EFL Reading Metacomprehension from the Developmental Perspective: A Longitudinal Case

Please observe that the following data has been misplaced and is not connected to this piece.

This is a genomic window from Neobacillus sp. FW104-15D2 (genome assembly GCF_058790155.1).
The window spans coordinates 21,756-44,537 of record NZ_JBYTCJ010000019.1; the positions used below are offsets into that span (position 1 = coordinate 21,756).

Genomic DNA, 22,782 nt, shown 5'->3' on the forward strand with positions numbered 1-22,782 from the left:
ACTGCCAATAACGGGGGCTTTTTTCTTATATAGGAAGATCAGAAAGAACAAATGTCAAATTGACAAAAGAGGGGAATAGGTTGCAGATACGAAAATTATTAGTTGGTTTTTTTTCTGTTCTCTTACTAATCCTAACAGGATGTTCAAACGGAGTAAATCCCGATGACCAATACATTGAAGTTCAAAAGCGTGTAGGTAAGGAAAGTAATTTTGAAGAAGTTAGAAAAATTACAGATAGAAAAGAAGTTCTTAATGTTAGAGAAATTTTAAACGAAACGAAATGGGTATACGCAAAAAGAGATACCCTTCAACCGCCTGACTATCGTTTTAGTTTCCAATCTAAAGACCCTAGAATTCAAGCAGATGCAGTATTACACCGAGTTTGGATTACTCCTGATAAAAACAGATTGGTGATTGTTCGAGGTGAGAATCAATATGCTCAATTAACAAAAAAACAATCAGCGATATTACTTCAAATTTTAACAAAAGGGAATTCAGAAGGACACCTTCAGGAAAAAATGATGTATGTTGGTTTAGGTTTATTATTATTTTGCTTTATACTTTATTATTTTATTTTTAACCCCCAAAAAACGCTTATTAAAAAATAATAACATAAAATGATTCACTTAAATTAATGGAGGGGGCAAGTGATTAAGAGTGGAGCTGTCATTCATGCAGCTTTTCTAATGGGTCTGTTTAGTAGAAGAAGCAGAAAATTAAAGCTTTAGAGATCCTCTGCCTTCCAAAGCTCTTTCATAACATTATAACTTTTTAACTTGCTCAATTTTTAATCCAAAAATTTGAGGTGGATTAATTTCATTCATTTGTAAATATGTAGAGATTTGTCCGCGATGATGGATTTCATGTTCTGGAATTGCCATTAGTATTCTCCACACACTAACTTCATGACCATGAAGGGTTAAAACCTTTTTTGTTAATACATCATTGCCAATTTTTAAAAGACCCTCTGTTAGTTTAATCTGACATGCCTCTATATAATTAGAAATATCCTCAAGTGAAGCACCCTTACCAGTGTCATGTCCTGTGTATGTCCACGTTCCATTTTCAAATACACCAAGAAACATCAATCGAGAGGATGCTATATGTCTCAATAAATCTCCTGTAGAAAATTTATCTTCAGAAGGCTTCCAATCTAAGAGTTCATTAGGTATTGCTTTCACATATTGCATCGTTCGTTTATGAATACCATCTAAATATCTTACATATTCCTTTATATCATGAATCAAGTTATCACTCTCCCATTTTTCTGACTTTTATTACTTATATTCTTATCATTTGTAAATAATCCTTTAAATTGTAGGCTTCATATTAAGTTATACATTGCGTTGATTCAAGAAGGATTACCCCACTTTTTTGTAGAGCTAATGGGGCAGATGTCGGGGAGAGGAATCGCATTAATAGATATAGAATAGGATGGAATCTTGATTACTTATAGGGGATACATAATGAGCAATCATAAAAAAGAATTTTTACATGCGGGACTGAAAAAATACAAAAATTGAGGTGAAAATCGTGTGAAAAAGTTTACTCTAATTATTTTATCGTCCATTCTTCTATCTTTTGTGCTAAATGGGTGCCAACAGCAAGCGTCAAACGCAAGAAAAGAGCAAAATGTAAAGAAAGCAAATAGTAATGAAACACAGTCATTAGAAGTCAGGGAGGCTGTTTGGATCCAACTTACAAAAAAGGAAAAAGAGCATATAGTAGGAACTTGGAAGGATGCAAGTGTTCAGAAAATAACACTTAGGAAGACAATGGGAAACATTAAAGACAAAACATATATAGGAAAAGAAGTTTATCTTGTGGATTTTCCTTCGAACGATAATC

As the first half of the literacy equation (reading + writing = literacy), reading is primarily considered a dynamic meaning-focused interaction in which the reader is required to build comprehension of a text in a non-linear way. In other words, the reader is constantly checking the degree to which he or she understands the given information, simultaneously trying to identify comprehension failures and employ efficient repair strategies. This ability is termed metacomprehension; when it is enhanced, comprehension is generally more successful. Metacomprehension appears to be even more important for non-native readers because of their limited vocabulary and grammar. This is the key theoretical background of the single case study described in the current paper since it follows the developmental path of an EFL learner (Croatian teenager) with special focus on his reading ability. The main aim of the study was to see how his metacomprehension would develop over an extended period of exposure to EFL in the school setting. It was based on the hypothesis that extended exposure would result in better awareness of comprehension during the reading process. The study was conducted in two parts (Grade 5 and Grade 8) and comprised a number of stages. Being a case study, multiple sources and techniques were applied in gathering data, both qualitative and quantitative, such as: a multiple-choice comprehension test, a questionnaire for measuring the reader’s awareness of strategic reading processes (in Grade 5), an English proficiency test, a text restoration task, the self-revelation (stream-of-consciousness data) technique, a post-reading interview, and observation notes (in Grade 8). The results obtained initially indicated the participant’s good EFL reading comprehension performance but later showed that he was less successful, which was related to his poor EFL proficiency. In terms of reading strategy, it can be added that, despite some initial strategic abilities, the participant did not significantly develop his strategic behaviour for EFL reading. To conclude, prolonged exposure to EFL did not lead to better reading metacomprehension in this particular school learner.
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